(Please note that this film includes images of police violence against protesters. It also opens with recordings from 1965 in which people repeatedly use the word “Negro,” a word used again near the end of the clip.)
- According to Congressman Lewis, why didn’t President Johnson want to pass a voting rights act in 1964?
- How did Lewis prepare for the march from Selma to Montgomery? Why?
- Lewis said that when the marchers came over the bridge, they met an “army of blue.” Who was awaiting the nonviolent protesters?
- How did the troopers (and deputized citizens) respond to the peaceful marchers?
- After Lewis was hospitalized, who eventually led the protesters to complete the march from Selma to Montgomery?
- How did Johnson respond to the marches?
- How does Lewis say he and Dr. King responded to Johnson’s speech following the violence in Selma?
3. Read Together and Clarify Understanding
Read the excerpt “The Voting Rights Act” from One Person, No Vote: How Not All Voters Are Treated Equally, by Carol Anderson with Tonya Bolden.
If students are working asynchronously, you may want to provide these questions to help them focus their learning as they read. If you’re meeting with students, try having them work individually, in pairs or in a group to answer a few text-dependent questions. For example:
- According to Anderson and Bolden, how did civil rights activists continue to fight for equal voting rights? What two violent events happened in Alabama in March of 1965?
- What are some reasons you think “Bloody Sunday” changed things?
- How did the idea of preclearance make the Voting Rights Act of 1965 different from the 1957 and 1960 laws?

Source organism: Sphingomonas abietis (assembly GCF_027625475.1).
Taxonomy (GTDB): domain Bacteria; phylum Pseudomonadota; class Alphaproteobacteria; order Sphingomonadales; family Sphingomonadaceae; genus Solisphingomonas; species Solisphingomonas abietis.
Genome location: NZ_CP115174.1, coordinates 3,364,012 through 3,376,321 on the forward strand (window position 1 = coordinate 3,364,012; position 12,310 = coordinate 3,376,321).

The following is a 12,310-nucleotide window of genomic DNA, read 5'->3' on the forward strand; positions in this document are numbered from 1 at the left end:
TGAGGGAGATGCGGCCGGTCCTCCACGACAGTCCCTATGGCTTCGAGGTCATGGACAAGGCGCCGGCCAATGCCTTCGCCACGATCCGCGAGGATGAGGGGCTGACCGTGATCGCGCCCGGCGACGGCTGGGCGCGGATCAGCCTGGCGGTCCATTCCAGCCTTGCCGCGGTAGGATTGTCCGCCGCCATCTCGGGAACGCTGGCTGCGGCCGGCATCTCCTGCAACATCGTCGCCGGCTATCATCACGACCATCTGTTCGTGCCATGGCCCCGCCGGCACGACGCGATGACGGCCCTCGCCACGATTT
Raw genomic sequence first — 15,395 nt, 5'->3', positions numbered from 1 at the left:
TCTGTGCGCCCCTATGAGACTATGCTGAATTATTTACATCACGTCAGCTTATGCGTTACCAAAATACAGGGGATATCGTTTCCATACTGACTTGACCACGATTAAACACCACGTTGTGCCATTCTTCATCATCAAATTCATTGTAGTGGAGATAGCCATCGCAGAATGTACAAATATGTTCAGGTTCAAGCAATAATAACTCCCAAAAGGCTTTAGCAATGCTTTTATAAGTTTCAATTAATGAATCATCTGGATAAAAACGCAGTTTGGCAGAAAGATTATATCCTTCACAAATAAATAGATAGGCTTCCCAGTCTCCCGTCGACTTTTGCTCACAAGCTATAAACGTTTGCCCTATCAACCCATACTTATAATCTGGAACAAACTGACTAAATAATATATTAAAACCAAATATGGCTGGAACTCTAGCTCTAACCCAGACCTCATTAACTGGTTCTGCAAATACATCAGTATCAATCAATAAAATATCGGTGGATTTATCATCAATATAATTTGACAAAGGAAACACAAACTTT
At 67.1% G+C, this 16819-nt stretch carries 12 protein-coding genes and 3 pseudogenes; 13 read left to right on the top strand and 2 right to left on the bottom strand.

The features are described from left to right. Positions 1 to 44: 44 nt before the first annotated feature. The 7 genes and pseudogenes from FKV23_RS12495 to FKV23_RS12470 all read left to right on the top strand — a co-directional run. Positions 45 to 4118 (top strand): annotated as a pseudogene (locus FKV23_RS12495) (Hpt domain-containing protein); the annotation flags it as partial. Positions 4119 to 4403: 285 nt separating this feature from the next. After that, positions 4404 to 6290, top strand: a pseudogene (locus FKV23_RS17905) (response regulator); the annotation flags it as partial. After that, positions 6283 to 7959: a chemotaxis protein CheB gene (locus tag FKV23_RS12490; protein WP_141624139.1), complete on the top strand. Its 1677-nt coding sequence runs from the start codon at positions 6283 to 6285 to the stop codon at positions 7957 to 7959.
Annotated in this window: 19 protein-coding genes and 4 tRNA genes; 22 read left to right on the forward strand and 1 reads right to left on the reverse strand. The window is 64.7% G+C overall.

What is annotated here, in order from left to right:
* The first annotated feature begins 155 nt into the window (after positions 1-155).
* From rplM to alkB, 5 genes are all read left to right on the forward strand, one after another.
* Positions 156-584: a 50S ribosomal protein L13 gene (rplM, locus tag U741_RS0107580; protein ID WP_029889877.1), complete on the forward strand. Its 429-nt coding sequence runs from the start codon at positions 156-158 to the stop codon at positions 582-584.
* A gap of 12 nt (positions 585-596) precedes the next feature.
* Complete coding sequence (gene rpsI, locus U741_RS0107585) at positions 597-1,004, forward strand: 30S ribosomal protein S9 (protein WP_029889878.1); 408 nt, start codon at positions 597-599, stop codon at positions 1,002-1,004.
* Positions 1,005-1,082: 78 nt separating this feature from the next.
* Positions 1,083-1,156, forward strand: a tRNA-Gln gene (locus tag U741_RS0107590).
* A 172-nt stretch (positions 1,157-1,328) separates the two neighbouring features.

- According to author Michael Waldman, after the VRA, whose job was it to protect all citizens’ right to vote? When was the last time this was the case?
- Under the Voting Rights Act, which states had to have preclearance to change their laws? Who determined which states would need preclearance? How?
4. Talk Together
The following questions can help students process their understanding of this history and consider how they might connect it to today’s news.
- Why do you think Anderson and Bolden began their discussion of the VRA of 1965 with laws passed in 1957 and 1960? What do you think they wanted readers to take away?
- In the film, Congressman Lewis talks about the importance of hopefulness. Why do you think he believed that was so important to share with viewers?
- The excerpt from One Person, No Vote quotes civil rights attorney Hank Sanders, who said that the VRA would function to “complete something this country started 200 years ago...called Democracy.” Why do you think he said that? Do you agree with Sanders? Do you believe that the United States today is a democracy? Why or why not?
- In 2019, Congressman Lewis led a vote in the U.S. House on a bill (never taken up by the Senate) to restore the preclearance requirement of the VRA. During the bill’s debate, one Alabama Congressman said, “Selma is still now!” What do you think he meant? Do you agree with that idea? Why or why not?
- If the VRA were still in place today, what—if anything—do you think might be different about the 2020 election?
For additional discussion guides, recommended lesson plans, PD and more, check out TT’s Future Voters Project.